M: The problem is when you are filming you don’t really know what the outcome is, sometimes even while you’re filming you don’t realise what you’re actually capturing until halfway through. The incident with the death at birth that Kyle mentions was incredibly disturbing. The baby was born with a chord around his neck and initially I was filming thinking it would be okay, then I realised that things were going wrong and withdrew from the room as I did not feel comfortable filming this. I was also very emotional and left the hospital for a while. I discovered when I returned that they had managed to resuscitate the baby after I’d left.

On the other hand, the scene where the women dies happened so quickly, I did not actually realise that she had died. I thought I was filming her being stabilised before an operation and afterwards it dawned on me what had happened. Things happen so quickly, that often one just responds to a situation and only when you are halfway through it do you realise what is really happening. I think we were also in a state of semi-shock a lot of the time and coping mechanisms kick in.

What was really important was that Kyle and I could support each other emotionally as well, and if one person needed a break, the other could continue. If one of us lost hope, the other would encourage.

K: The other important thing was knowing when to leave the hospital and take a break. There was one air-conditioned Lebanese owned restaurant in Bo which served real coffee and rotisserie chicken and this was our retreat when the going got tough.

Young Sathu

DID YOU HAVE DOUBTS ABOUT CONTINUING TO DO IT AFTER A FEW DAYS OF FILMING?
K: There were a few occasions where we would have like to have packed it in and just left Sierra Leone. The story did not seem to be developing and we were slow in getting scenes in the bag. But no, I don’t think we ever seriously considered quitting – you just have to trust in process and keep going with the belief that the story will reveal itself.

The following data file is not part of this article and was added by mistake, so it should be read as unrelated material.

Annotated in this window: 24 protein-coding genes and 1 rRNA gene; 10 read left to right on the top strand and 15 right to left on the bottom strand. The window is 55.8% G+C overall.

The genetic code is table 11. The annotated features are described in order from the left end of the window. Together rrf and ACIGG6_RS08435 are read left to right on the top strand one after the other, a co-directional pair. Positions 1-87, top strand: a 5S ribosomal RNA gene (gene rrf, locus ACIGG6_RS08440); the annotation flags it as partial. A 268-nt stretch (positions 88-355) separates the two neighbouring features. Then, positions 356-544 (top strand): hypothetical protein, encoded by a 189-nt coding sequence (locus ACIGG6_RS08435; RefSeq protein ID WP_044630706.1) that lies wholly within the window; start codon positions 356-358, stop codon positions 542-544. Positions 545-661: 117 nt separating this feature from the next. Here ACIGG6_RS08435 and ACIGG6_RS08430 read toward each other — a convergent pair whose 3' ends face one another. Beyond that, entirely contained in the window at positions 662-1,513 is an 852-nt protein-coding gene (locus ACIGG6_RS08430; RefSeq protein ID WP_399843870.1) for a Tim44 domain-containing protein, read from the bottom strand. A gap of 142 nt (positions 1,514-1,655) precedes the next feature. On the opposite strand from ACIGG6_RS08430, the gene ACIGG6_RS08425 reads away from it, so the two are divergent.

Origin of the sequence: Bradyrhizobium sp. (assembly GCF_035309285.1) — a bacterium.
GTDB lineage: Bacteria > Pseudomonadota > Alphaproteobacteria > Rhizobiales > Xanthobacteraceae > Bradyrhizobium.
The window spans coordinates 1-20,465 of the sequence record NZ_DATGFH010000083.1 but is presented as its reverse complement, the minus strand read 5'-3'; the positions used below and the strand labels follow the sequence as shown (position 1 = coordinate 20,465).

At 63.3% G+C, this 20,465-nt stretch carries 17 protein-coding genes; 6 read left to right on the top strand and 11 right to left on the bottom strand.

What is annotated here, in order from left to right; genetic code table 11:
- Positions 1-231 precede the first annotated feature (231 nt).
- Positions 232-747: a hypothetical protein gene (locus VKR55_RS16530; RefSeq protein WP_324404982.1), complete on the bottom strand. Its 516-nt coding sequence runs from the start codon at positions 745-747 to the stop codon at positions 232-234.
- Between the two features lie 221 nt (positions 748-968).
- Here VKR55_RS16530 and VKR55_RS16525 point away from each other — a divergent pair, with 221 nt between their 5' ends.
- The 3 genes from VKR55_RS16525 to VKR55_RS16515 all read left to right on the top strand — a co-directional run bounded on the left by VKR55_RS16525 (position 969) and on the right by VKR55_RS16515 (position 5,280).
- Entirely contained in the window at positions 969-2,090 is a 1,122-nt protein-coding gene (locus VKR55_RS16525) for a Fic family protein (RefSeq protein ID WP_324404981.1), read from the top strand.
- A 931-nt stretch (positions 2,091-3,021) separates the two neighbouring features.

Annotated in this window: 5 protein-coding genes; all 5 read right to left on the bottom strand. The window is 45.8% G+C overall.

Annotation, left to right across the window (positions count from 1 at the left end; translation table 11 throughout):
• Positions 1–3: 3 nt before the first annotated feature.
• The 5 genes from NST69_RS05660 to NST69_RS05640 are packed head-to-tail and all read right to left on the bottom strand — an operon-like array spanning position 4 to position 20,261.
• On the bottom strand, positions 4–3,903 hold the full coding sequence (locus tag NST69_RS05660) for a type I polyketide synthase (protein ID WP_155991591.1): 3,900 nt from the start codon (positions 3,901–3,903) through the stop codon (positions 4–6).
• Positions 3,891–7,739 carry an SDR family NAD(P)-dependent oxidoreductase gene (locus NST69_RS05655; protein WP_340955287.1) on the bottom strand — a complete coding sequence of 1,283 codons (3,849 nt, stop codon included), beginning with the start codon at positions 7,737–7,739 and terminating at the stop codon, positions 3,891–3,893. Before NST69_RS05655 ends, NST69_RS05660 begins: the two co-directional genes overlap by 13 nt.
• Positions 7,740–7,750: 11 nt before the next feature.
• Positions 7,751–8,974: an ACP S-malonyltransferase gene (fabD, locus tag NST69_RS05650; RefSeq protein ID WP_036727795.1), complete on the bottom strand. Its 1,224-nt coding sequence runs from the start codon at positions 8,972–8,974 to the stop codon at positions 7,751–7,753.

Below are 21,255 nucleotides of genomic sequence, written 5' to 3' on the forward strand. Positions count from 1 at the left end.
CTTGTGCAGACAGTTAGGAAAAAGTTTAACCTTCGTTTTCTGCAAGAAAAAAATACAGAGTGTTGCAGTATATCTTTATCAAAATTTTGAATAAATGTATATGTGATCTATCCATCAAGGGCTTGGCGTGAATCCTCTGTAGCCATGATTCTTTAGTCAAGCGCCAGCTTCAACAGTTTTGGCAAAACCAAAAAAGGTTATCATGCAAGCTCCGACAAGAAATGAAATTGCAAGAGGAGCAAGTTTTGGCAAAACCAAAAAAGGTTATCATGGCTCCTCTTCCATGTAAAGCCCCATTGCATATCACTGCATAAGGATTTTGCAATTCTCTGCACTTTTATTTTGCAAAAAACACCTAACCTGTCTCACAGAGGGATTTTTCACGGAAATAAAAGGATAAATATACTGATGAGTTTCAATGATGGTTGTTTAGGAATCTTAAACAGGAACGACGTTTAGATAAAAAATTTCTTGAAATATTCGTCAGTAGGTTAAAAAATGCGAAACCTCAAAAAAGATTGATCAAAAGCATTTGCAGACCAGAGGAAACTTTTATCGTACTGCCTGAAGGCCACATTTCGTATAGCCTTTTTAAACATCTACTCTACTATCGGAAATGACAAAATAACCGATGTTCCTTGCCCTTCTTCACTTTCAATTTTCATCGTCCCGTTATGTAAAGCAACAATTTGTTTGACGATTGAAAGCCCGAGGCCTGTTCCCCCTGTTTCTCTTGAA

M: I did often wonder what I was doing there, what I was hoping to achieve. It made me question the power of documentary filmmaking in general and I did start feeling very despondent. The situation seemed so much bigger than our film could ever hope to capture. I questioned the effect of the film, the value for the women involved, the value for the cause. I felt like running away from it many times, but never quitting. I don’t really know the answer yet.

IF YOU DID HAVE DOUBTS WHY DID YOU CONTINUE TO FILM?
M: Once you’re committed mentally to a story, you can’t just drop it. I kept hoping to find an answer

WHAT WAS IT LIKE BEING A TWO-DIRECTOR TEAM? HOW DID YOU DECIDE UPON THE DIRECTION OF THE STORY WHILE FILMING?
K: Miki and I have worked together on a number of vérité style docs including Brass Boys (IDFA Kids & Docs 2008) and Congo My Foot (Best Short Film Tri Continental 2009). We both direct from behind the camera and have a pretty intuitive relationship in the field. There is never one person directing – it’s a collaborative process where when one person has the camera the other keeps an eye for where things might be going. Often we split up and shoot independently.

M: I think we work well together. I think all films are collaborative – you just need to find the right people to collaborate with. Sharing ethical values is important, agreeing creatively a lot of the time helps, and being able to find things to laugh at. I think it would have been hard for either of us to make this film alone.